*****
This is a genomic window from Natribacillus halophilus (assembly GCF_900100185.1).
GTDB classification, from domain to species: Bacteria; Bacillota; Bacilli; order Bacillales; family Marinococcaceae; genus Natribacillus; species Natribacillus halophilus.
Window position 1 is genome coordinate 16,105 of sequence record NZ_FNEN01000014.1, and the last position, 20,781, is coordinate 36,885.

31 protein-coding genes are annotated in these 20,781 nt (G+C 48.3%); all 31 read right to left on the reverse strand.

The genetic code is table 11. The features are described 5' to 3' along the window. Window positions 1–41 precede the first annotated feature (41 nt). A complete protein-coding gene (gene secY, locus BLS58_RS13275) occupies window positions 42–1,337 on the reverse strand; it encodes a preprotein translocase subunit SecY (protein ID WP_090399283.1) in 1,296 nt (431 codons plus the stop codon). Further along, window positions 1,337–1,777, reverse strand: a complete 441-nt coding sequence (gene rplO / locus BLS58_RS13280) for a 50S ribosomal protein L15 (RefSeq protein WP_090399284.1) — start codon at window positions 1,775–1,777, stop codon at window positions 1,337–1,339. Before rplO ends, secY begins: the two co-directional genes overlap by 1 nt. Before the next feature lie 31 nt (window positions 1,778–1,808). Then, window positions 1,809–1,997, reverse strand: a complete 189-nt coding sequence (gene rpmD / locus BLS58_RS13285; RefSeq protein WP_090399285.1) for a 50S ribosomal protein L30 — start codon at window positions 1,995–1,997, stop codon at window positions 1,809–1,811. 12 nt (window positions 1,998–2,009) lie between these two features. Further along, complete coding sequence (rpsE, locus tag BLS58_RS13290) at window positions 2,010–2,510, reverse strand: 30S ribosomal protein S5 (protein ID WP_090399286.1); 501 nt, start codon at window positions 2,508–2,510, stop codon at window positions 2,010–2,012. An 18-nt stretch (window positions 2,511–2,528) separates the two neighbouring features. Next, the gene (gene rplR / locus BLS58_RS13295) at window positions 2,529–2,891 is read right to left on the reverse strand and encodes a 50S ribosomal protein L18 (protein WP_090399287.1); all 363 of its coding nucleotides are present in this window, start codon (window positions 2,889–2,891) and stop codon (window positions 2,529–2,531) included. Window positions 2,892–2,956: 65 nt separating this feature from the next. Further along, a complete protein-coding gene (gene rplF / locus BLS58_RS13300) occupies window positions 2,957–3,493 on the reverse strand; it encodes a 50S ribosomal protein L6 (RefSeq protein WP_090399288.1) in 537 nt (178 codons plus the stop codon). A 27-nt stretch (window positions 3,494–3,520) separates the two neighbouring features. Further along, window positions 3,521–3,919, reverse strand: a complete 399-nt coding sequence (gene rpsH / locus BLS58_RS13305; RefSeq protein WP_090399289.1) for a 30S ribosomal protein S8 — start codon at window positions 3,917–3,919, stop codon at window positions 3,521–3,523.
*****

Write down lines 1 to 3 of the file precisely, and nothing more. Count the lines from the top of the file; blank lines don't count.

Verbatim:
This is a genomic window from Natribacillus halophilus (assembly GCF_900100185.1).
GTDB classification, from domain to species: Bacteria; Bacillota; Bacilli; order Bacillales; family Marinococcaceae; genus Natribacillus; species Natribacillus halophilus.
Window position 1 is genome coordinate 16,105 of sequence record NZ_FNEN01000014.1, and the last position, 20,781, is coordinate 36,885.